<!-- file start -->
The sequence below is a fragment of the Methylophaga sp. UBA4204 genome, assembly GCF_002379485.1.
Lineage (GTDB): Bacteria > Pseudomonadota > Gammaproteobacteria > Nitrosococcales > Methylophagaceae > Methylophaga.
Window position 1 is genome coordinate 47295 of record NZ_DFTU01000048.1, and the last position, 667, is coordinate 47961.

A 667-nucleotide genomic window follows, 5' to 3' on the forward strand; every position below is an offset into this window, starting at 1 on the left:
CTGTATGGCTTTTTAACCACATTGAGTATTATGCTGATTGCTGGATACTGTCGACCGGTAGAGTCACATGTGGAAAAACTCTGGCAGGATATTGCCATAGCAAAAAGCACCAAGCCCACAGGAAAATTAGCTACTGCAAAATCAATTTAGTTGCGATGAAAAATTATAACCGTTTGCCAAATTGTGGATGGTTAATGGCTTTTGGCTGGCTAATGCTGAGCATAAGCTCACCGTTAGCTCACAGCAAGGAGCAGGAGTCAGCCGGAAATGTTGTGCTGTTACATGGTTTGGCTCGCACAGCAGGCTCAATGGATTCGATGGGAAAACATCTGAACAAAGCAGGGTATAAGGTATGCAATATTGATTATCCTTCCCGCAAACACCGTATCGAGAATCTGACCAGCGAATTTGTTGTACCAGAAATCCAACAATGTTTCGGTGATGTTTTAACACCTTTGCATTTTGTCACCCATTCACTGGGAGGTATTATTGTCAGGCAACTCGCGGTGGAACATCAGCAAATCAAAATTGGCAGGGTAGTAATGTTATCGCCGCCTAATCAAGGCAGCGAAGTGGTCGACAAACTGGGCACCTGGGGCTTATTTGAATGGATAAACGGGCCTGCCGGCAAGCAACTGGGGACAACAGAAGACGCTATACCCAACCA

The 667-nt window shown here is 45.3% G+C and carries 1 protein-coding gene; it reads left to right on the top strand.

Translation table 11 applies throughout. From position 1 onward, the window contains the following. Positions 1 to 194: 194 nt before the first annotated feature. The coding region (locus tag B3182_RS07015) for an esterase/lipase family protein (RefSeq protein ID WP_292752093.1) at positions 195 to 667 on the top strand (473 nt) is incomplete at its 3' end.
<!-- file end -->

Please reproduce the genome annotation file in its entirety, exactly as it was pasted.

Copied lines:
The sequence below is a fragment of the Methylophaga sp. UBA4204 genome, assembly GCF_002379485.1.
Lineage (GTDB): Bacteria > Pseudomonadota > Gammaproteobacteria > Nitrosococcales > Methylophagaceae > Methylophaga.
Window position 1 is genome coordinate 47295 of record NZ_DFTU01000048.1, and the last position, 667, is coordinate 47961.

A 667-nucleotide genomic window follows, 5' to 3' on the forward strand; every position below is an offset into this window, starting at 1 on the left:
CTGTATGGCTTTTTAACCACATTGAGTATTATGCTGATTGCTGGATACTGTCGACCGGTAGAGTCACATGTGGAAAAACTCTGGCAGGATATTGCCATAGCAAAAAGCACCAAGCCCACAGGAAAATTAGCTACTGCAAAATCAATTTAGTTGCGATGAAAAATTATAACCGTTTGCCAAATTGTGGATGGTTAATGGCTTTTGGCTGGCTAATGCTGAGCATAAGCTCACCGTTAGCTCACAGCAAGGAGCAGGAGTCAGCCGGAAATGTTGTGCTGTTACATGGTTTGGCTCGCACAGCAGGCTCAATGGATTCGATGGGAAAACATCTGAACAAAGCAGGGTATAAGGTATGCAATATTGATTATCCTTCCCGCAAACACCGTATCGAGAATCTGACCAGCGAATTTGTTGTACCAGAAATCCAACAATGTTTCGGTGATGTTTTAACACCTTTGCATTTTGTCACCCATTCACTGGGAGGTATTATTGTCAGGCAACTCGCGGTGGAACATCAGCAAATCAAAATTGGCAGGGTAGTAATGTTATCGCCGCCTAATCAAGGCAGCGAAGTGGTCGACAAACTGGGCACCTGGGGCTTATTTGAATGGATAAACGGGCCTGCCGGCAAGCAACTGGGGACAACAGAAGACGCTATACCCAACCA

The 667-nt window shown here is 45.3% G+C and carries 1 protein-coding gene; it reads left to right on the top strand.

Translation table 11 applies throughout. From position 1 onward, the window contains the following. Positions 1 to 194: 194 nt before the first annotated feature. The coding region (locus tag B3182_RS07015) for an esterase/lipase family protein (RefSeq protein ID WP_292752093.1) at positions 195 to 667 on the top strand (473 nt) is incomplete at its 3' end.